Resolutions for a
Successful Relationship

Your successful relationship deserves to remain successful.  Every year, droves of people make New Year's resolutions.  The most popular are losing weight, exercising, and saving money.

Fewer people resolve to improve their intimate relationships.  And those who do may fall victim to the same defeating behaviors that cause so many well-intended changes to go by the wayside before the end of January.  

One of the reasons most fail is because their resolution has no action attached to it.  If you resolve to save more money, but don’t go any further than that, you set yourself up for failure.  

But if you resolve to save money by making coffee at home, then transfer the cost of coffee you didn't buy from a coffee shop out of your checking account and into your savings, you are many steps closer to sticking with your resolution.  

Daily practice of this new behavior gradually becomes rewarding both emotionally and financially.  The more this happens, the more likely you are to continue it long term.  

Applying this same logic to successful relationship resolutions will put you on solid ground toward taking action and developing new habits.  Positive change requires both action and a plan to achieve it that has its own rewards.

Successful Relationship Resolutions

Resolution 1:  
Don’t Just Touch, Touch Like You Can’t Keep Your
Hands to Yourself

Touch provides reassurance and, by its nature, creates direct physical connection that reminds you and your partner of your special relationship.  Not everyone can touch you each time they see you.  Only your intimate partner can do that.

Make it a habit to touch your partner every time you are near her or him.

Use simple, non-sexual hugs and passing caresses each time you are in close proximity.  These touches are intimate, enhance your relationship, and non-sexual touch can spark a fire that leads to sexual touch. 

However, the purpose of this resolution is not to have touching lead to sex.  If casual but caring touch turns sexual too often, it can have the opposite effect.  Your partner may begin to feel that you are only interested in initiating sex.  Casual touch is only intended to promote connectedness and reassurance, making your relationship warmer and more special.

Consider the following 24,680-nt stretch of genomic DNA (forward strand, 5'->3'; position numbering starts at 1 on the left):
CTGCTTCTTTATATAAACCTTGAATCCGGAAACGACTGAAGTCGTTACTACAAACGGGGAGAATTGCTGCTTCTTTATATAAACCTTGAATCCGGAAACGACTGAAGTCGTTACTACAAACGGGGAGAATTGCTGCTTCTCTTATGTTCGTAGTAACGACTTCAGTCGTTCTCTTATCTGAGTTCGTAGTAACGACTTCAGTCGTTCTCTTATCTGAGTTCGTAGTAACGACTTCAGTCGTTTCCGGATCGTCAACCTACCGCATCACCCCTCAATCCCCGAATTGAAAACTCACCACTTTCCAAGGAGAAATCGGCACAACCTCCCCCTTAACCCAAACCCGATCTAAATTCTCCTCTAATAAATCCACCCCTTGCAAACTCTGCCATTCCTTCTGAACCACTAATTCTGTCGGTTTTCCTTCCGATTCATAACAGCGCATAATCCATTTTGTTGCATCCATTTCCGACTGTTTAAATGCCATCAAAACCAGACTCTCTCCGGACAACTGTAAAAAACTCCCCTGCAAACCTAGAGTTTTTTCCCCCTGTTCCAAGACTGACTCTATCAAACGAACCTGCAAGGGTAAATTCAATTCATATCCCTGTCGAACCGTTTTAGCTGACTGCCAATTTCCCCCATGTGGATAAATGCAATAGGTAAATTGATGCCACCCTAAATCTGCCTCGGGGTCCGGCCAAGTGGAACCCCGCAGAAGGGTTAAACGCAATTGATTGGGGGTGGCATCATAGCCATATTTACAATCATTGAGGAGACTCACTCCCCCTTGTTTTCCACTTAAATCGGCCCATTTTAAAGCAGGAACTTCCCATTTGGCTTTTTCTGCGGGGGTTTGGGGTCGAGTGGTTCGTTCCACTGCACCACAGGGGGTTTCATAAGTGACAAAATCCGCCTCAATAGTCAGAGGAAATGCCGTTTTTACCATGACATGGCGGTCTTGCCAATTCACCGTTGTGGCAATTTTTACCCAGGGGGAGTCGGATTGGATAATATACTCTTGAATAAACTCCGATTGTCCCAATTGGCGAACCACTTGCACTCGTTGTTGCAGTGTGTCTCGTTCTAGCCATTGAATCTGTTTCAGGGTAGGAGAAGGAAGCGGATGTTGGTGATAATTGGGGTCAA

Resolution 2: 
Don’t Just Kiss, Kiss Like You Have Never Kissed Before

The quality of kisses can easily change as a relationship develops.  I cannot count the times a patient has told me, "I just wish he/she kissed me like when we were first together." 

For whatever reason, kisses have a tendency to become more mundane, rote, and quick as a relationship ages. 

Kissing is fun.  It is one of the single most intimate things you can do just about anywhere.  And passionate kisses are solely reserved for you and your intimate partner to share.  This dramatically increases the specialness and can lead to huge gains for your successful relationship in terms of connectedness, commitment, and zest.

Make a habit of engaging your partner in a lasting and meaningful dating kiss at least once each day.  And vary the time of day, making it unexpected.  Maybe it happens as you're leaving for work, when you meet for lunch, when you're watching TV in the evening.  Enhance the "Wow Factor" by sneaking kisses all throughout the day.

These kisses may precede sex, but it is important that this be the exception.  As with Resolution 1, kiss passionately each day, at unexpected times, without expecting sex in return.

This is a good thing, and your partner is not likely to end up in a counselor’s office saying "I just wish he/she kissed me like we did when we were first together."

Resolution 3: 
Quit Saying, "I Love You" and Say,
"I LOVE YOU BUTT TONS!" Instead

"I love you" has a tendency to suffer some of the same erosion over time as kissing does.  It becomes a habit and loses some of its early luster. 

Saying "I love you" is always a good habit to have, but this resolution is about stretching your partner’s concept of how much you love him or her. 

Practice the daily habit of explaining in an outrageous way how much you love your partner.

At different times each day, come up with an analogy, metaphor, allegory, hyperbole, or simile about your love.  Like these: